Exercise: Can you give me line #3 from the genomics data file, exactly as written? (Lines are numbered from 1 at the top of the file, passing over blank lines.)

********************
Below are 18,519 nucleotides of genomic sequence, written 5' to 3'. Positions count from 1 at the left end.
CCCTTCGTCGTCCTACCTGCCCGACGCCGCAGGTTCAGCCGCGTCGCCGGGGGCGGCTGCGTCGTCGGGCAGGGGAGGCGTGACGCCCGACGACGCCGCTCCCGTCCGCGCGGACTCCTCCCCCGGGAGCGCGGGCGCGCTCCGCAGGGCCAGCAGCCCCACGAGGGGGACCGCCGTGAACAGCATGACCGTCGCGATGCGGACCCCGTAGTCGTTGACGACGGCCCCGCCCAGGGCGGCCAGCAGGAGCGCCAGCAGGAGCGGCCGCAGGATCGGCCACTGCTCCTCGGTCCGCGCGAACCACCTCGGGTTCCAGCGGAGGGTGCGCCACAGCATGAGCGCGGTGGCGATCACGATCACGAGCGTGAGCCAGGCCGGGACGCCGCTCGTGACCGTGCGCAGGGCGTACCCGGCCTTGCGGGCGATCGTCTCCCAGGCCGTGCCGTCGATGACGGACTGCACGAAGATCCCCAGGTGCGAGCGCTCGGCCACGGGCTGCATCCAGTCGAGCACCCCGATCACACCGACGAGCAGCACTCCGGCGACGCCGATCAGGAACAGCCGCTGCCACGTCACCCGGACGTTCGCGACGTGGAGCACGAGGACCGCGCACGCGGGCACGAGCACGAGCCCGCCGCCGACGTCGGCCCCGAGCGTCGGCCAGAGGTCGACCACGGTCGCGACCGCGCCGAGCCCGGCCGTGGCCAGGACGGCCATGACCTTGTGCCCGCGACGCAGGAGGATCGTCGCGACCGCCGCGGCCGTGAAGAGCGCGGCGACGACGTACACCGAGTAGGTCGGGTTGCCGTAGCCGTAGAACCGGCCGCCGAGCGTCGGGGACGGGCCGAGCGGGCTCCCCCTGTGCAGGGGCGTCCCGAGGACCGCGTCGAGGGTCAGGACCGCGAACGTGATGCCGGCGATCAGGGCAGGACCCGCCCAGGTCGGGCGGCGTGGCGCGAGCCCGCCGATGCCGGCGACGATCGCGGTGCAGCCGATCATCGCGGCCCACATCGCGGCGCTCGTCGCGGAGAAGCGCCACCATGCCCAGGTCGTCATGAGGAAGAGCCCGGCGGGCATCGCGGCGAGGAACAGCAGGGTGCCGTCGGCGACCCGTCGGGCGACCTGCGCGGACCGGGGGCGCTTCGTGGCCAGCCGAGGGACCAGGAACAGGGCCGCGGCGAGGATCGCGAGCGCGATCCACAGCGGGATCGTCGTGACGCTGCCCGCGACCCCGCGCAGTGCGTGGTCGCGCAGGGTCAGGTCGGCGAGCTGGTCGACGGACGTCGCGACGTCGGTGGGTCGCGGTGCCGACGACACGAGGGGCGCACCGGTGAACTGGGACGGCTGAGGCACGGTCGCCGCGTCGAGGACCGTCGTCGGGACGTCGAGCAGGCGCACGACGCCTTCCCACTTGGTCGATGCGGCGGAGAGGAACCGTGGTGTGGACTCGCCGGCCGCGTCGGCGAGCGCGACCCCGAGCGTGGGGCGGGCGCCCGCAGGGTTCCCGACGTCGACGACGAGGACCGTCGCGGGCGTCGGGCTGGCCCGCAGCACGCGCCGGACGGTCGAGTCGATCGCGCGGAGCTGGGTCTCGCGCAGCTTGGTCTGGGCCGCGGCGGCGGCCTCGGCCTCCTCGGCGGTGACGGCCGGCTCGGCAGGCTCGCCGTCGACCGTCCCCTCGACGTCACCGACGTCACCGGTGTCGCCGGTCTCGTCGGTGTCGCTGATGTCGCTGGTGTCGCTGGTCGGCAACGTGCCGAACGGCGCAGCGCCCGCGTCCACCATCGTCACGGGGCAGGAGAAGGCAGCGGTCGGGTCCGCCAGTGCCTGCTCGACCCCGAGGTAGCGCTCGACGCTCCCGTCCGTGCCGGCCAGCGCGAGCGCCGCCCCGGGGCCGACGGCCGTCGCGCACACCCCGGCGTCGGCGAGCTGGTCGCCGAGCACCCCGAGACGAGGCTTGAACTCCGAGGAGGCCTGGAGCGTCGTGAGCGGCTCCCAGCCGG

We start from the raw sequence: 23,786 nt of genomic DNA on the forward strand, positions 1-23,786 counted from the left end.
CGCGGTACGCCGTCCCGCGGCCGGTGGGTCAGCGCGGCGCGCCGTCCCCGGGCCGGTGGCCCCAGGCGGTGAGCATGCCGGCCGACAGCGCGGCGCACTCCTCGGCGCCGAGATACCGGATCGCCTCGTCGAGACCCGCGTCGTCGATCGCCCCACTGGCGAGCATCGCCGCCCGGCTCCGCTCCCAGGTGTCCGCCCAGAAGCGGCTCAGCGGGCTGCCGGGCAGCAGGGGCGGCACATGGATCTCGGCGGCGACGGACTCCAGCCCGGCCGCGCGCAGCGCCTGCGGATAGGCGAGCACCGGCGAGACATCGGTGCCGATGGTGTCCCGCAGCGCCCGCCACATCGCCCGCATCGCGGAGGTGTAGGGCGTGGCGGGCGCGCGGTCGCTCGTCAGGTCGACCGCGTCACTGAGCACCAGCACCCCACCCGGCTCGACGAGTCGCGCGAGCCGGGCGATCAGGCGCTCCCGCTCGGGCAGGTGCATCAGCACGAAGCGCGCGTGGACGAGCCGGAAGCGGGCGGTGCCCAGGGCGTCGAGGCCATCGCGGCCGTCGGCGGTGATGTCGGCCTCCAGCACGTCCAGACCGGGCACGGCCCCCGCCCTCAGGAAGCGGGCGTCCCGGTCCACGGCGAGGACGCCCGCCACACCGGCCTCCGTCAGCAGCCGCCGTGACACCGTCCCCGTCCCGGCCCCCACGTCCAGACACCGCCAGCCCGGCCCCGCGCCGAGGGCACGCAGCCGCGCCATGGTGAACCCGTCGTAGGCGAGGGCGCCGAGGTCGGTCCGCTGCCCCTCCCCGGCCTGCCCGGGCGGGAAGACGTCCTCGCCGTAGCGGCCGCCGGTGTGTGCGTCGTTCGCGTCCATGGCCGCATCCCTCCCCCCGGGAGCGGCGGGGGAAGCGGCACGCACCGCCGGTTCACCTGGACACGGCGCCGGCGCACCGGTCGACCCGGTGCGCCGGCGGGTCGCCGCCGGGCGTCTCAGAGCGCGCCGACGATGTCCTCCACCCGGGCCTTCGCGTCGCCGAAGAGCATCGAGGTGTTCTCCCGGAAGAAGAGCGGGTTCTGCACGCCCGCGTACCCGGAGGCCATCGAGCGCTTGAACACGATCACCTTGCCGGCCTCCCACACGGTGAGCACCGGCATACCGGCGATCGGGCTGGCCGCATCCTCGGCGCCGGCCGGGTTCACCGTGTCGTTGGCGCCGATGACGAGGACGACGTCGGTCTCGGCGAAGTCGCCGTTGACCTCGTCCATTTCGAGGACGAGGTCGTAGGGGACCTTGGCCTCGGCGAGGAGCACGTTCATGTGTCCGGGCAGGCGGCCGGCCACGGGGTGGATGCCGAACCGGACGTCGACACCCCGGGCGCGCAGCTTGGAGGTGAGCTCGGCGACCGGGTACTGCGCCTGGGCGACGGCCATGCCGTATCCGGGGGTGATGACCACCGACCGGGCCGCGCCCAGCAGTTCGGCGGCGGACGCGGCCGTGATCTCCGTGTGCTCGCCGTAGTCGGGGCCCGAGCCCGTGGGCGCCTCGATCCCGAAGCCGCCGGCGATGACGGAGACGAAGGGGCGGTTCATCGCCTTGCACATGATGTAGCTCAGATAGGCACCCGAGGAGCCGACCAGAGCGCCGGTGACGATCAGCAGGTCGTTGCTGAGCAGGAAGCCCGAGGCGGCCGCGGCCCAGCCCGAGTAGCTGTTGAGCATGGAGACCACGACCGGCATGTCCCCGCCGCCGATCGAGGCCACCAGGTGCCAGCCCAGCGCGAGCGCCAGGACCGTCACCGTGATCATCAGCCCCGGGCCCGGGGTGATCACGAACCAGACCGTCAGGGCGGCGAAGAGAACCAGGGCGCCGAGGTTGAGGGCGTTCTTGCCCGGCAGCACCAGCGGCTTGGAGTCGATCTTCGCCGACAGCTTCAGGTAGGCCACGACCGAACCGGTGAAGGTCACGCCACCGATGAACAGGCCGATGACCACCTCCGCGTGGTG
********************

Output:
We start from the raw sequence: 23,786 nt of genomic DNA on the forward strand, positions 1-23,786 counted from the left end.